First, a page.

Rapid Fire 2011-09-12: Chinese Aerospace Power
- On the 10th anniversary of the attacks that came as the first shots in the current war with al-Qaeda and its allies, see: Pentagon mini-site | Britain’s PM | Canadian MND statement | French PM (video).
- The Long War Journal asks: How many al Qaeda fighters are in Afghanistan again? The numbers don’t seem to add.
- Meanwhile, ISVG points out that “open-source information indicates that while the United States and its allies have been highly effective at killing or capturing high-level members of [al Qaeda Central], the central leadership of [al Qaeda in the Arabian Peninsula] remains largely intact.”
- At WIRED’s Danger Room, David Axe chronicles 10 (American) military jobs that barely existed on Sept 10, 2001 – but do now.
- The US military’s 1st JHSV catamaran is launched and christened at Austal’s Mobile, AL shipyard. Meanwhile, the Austal-built USS Independence Littoral Combat Ship has finished repairs for its corrosion issues, and steamed into St. Petersburg.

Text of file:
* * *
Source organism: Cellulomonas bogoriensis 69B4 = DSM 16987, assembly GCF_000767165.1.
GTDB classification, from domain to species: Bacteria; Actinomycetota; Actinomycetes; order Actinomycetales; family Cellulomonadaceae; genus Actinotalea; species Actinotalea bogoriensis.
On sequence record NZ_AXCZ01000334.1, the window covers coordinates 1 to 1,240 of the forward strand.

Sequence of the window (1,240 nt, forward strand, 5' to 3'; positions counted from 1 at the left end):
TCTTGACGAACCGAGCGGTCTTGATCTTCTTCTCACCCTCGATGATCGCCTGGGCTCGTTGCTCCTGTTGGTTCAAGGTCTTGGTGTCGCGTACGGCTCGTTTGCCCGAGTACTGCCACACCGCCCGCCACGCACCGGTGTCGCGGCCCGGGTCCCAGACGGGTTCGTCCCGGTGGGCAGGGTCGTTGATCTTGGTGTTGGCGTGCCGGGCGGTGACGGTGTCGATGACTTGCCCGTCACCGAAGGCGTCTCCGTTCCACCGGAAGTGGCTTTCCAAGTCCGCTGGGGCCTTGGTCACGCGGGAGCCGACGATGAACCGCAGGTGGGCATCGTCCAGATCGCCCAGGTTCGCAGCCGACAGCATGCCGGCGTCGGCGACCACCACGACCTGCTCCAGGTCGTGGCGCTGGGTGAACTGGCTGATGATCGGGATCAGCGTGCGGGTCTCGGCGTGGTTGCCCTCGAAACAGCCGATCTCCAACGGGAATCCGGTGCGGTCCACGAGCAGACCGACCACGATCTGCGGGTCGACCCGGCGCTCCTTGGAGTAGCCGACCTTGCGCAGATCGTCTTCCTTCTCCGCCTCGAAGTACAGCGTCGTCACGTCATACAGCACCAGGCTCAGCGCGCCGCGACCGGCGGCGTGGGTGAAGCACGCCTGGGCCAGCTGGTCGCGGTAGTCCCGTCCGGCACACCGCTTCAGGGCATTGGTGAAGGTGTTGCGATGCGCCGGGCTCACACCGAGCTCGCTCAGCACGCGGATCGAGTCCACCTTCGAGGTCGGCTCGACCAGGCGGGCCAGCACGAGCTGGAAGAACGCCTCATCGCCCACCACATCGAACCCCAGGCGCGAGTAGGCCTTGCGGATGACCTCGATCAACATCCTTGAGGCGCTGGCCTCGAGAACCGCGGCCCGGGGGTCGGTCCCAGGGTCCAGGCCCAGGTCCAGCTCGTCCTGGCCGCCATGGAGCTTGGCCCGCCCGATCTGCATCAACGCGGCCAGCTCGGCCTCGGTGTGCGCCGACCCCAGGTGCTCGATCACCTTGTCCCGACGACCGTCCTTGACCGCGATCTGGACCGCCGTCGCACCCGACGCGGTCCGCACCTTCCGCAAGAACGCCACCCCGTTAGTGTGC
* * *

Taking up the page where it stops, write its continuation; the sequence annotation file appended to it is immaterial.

- India’s 5th stretched C-130J special operations transport flies out to AFS Hindan.
- Boeing is cooperating with Dalhaousie University in Halifax, NS, Canada, as part of its required industrial offsets for sales of C-17A Globemaster heavy aerial transports, CH-47F Chinook heavy-lift helicopters, and ScanEagle UAVs. Foci include advanced materials development, engineering graphics on mobile electronics, and visual and text analytics.
- House Armed Services Committee hearings coming up this week: The Future of National Defense and the U.S. Military Ten Years After 9/11 (today), Organizational Challenges in Achieving Sound Financial Management and Audit Readiness and Sustaining GPS for National Security (both on 9/15/11).
- Ronald O’Rourke at the Congressional Research Service releases the latest version of “Navy Force Structure and Shipbuilding Plans: Background and Issues for Congress”, based on information in the proposed FY12 budget, the Navy’s 30-year plan and CBO’s costing of it. Older versions are available for free thanks to Open CRS.
- Andrew S. Erickson of the China Maritime Studies Institute (CMSI) gave a book lecture at the Naval War College museum on Chinese aerospace power and maritime roles. 1-hour video embedded below:
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